- Opinion: Covid-19 Has Shown Us It is Time for a New Grading System - February 19, 2021
- Opinion: Insurrection on a Black Educator’s Soul - February 16, 2021
- Weaponizing Equity: White Saviorism and the School Reopening Debate - February 5, 2021
- Equity, Access, and Affirming Deaf Identity - February 5, 2021
- The Morning I Cried in a Tent AKA The Day a School’s Mental Health Professional Needed a Mental Health Day - February 4, 2021
- The Virtual High School Teaching Experience: I Teach to Dots - January 25, 2021
- Mrs. Kramer’s 1970’s Childhood Challenge - January 21, 2021
- Separate But Unequal in Education: The Evil Stepsister of Separate and Equal - January 11, 2021
- Are Teachers of Color Valued in School Districts? - January 8, 2021
- Finding the Gold in Each of our Students in a Virtual Setting - January 6, 2021
After months of battling, Congress has passed a bill where K-12 public schools are poised to receive billions to recover from the COVID-19 pandemic that has ravaged communities and school budgets. In the coming days, President Trump is expected to sign a $900 Billion dollar package to help families, boost the faltering economy and with significant money to help bridge the gap in most district budgets from PreK to higher education. According to the package, $81.9 billion is specified for education, with $54.3 billion will go to K-12 public schools, $22.7 billion to higher education, $4.1 billion to private schools, and a small amount to Bureau of Indian Education schools and American territories like American Samoa and Puerto Rico. This $54 billion package in stimulus money will go first to states then to districts, with high poverty ones having the opportunity to get more than more affluent ones.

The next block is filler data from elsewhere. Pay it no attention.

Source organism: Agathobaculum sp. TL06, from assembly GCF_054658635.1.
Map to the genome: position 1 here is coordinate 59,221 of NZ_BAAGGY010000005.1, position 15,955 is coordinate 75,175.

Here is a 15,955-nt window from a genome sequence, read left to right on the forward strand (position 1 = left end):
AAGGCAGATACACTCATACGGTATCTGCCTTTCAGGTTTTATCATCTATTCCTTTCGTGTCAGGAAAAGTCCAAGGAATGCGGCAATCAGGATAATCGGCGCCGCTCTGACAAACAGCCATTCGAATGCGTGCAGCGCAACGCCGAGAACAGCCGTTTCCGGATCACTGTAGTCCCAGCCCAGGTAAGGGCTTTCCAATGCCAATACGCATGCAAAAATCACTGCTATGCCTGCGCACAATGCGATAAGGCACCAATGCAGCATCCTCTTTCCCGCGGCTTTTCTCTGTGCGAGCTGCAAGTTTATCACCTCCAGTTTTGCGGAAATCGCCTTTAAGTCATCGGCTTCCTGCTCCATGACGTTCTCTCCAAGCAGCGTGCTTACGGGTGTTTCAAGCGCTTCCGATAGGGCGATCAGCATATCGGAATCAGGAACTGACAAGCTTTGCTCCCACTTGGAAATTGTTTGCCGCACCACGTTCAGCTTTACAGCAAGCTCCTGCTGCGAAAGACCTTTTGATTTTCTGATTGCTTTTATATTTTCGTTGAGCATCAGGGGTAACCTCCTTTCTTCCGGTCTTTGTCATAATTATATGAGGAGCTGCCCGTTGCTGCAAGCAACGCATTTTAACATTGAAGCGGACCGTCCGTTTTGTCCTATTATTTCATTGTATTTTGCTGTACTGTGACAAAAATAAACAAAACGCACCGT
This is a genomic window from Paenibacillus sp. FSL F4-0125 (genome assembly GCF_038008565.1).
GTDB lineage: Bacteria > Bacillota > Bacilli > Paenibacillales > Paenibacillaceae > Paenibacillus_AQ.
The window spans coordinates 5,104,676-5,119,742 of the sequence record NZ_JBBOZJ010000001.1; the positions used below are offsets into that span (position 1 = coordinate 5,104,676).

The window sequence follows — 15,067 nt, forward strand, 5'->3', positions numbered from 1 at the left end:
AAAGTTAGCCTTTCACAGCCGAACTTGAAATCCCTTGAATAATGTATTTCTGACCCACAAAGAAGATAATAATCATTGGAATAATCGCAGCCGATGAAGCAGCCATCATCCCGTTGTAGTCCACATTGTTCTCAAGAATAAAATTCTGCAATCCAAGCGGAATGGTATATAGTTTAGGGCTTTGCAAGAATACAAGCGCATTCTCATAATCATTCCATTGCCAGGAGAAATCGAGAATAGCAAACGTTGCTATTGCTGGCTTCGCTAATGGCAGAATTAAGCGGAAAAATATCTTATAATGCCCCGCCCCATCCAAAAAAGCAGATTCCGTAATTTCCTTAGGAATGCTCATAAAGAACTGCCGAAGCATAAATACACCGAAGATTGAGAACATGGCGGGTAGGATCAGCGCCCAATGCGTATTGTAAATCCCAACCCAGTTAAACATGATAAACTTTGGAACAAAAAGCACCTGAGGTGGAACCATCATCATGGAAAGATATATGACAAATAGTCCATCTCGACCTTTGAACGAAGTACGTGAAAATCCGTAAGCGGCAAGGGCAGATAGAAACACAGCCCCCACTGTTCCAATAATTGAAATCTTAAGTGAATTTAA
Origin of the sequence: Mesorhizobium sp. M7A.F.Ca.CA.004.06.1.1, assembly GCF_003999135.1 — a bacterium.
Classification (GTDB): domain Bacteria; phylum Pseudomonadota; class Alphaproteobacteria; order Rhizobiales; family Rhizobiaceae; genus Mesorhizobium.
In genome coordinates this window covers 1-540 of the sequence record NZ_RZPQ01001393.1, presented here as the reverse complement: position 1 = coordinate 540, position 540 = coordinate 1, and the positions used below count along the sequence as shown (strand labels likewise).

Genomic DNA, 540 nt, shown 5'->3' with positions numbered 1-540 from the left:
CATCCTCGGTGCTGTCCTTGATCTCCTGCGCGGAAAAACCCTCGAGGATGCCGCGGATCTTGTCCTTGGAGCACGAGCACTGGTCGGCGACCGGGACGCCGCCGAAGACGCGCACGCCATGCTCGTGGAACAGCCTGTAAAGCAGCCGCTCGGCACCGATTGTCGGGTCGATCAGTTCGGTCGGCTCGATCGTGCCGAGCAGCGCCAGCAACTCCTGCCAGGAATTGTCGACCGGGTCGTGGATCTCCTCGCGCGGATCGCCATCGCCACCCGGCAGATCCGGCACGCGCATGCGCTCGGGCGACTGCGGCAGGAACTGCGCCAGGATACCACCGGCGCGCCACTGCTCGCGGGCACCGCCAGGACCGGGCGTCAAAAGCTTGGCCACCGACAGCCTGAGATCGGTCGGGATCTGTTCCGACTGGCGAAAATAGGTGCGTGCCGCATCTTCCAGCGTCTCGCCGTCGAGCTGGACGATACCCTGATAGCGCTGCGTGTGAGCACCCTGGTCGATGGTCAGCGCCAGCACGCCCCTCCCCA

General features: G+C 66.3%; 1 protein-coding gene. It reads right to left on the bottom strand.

While many school systems have benefited from CARES money in March, districts still saw a downfall from funding from their state budgets due to students leaving their public schools among increased expenses for schools as they feed students who are hungry and more tutoring for students who need academic help.
While in other countries there are specific clauses on what schools using the money to address learning loss, this bill allows school leaders in efforts to:
- adequately clean school buildings
- mental health services
- summer or after-school programs
- address learning loss
- school building upgrades and repairs needed for reducing COVID transmissions
- help “low-income children, or students, children with disabilities, English learners, racial and ethnic minorities, students experiencing homelessness, and foster care youth.
In addition to public school students, there’s $2.75 billion for private schools- specific schools that focus on serving students who live in poverty and have been directly affected by COVID. Schools that participate in the upcoming Paycheck Protection Program are not eligible. Surprisingly, the money cannot be used for religious instruction and there must be an intermediate public agency who will help them disperse the monies.
While Democrats urge that a more robust package will be available when Joe Biden takes office in January, this package gives a delay of NAEP or Nation’s Report Card but also provides an extra $28 billion for administering the NAEP. While there is substantial aid for K-12 schools, there is not any money designated for more electronic devices or high-speed internet services for students in poverty.
While some American households will receive one-time payments, here’s some additional information in the 5,600 package found here.